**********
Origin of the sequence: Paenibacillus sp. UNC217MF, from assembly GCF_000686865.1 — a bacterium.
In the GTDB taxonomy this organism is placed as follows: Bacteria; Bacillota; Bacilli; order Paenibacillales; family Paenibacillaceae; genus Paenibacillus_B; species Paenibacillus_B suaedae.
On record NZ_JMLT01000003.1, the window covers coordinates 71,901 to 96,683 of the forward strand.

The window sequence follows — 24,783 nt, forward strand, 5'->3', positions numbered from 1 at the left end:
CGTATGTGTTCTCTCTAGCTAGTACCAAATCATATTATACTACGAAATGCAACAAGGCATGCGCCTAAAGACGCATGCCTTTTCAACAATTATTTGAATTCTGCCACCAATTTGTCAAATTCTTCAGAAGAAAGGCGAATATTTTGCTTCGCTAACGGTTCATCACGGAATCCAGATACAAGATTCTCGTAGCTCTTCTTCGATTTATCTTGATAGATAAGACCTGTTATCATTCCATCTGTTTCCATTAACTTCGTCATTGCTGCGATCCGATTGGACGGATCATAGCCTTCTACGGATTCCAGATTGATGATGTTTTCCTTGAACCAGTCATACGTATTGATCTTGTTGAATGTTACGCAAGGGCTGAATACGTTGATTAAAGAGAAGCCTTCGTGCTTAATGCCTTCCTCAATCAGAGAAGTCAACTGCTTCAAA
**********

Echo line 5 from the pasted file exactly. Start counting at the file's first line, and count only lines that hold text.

CGTATGTGTTCTCTCTAGCTAGTACCAAATCATATTATACTACGAAATGCAACAAGGCATGCGCCTAAAGACGCATGCCTTTTCAACAATTATTTGAATTCTGCCACCAATTTGTCAAATTCTTCAGAAGAAAGGCGAATATTTTGCTTCGCTAACGGTTCATCACGGAATCCAGATACAAGATTCTCGTAGCTCTTCTTCGATTTATCTTGATAGATAAGACCTGTTATCATTCCATCTGTTTCCATTAACTTCGTCATTGCTGCGATCCGATTGGACGGATCATAGCCTTCTACGGATTCCAGATTGATGATGTTTTCCTTGAACCAGTCATACGTATTGATCTTGTTGAATGTTACGCAAGGGCTGAATACGTTGATTAAAGAGAAGCCTTCGTGCTTAATGCCTTCCTCAATCAGAGAAGTCAACTGCTTCAAA